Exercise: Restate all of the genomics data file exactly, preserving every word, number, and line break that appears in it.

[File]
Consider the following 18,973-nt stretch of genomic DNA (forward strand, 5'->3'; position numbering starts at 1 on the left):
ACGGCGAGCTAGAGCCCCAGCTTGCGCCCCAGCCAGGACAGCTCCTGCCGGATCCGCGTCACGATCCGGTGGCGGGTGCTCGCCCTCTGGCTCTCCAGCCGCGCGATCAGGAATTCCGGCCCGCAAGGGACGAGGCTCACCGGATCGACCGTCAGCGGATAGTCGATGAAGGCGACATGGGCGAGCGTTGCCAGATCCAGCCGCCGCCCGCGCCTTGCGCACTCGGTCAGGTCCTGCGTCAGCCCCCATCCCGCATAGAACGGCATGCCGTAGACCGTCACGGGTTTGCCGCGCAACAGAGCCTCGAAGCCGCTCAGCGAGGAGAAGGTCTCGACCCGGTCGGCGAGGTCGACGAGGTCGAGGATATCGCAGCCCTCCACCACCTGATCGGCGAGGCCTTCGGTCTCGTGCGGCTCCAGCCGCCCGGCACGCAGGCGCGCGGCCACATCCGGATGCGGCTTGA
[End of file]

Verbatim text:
Consider the following 18,973-nt stretch of genomic DNA (forward strand, 5'->3'; position numbering starts at 1 on the left):
ACGGCGAGCTAGAGCCCCAGCTTGCGCCCCAGCCAGGACAGCTCCTGCCGGATCCGCGTCACGATCCGGTGGCGGGTGCTCGCCCTCTGGCTCTCCAGCCGCGCGATCAGGAATTCCGGCCCGCAAGGGACGAGGCTCACCGGATCGACCGTCAGCGGATAGTCGATGAAGGCGACATGGGCGAGCGTTGCCAGATCCAGCCGCCGCCCGCGCCTTGCGCACTCGGTCAGGTCCTGCGTCAGCCCCCATCCCGCATAGAACGGCATGCCGTAGACCGTCACGGGTTTGCCGCGCAACAGAGCCTCGAAGCCGCTCAGCGAGGAGAAGGTCTCGACCCGGTCGGCGAGGTCGACGAGGTCGAGGATATCGCAGCCCTCCACCACCTGATCGGCGAGGCCTTCGGTCTCGTGCGGCTCCAGCCGCCCGGCACGCAGGCGCGCGGCCACATCCGGATGCGGCTTGA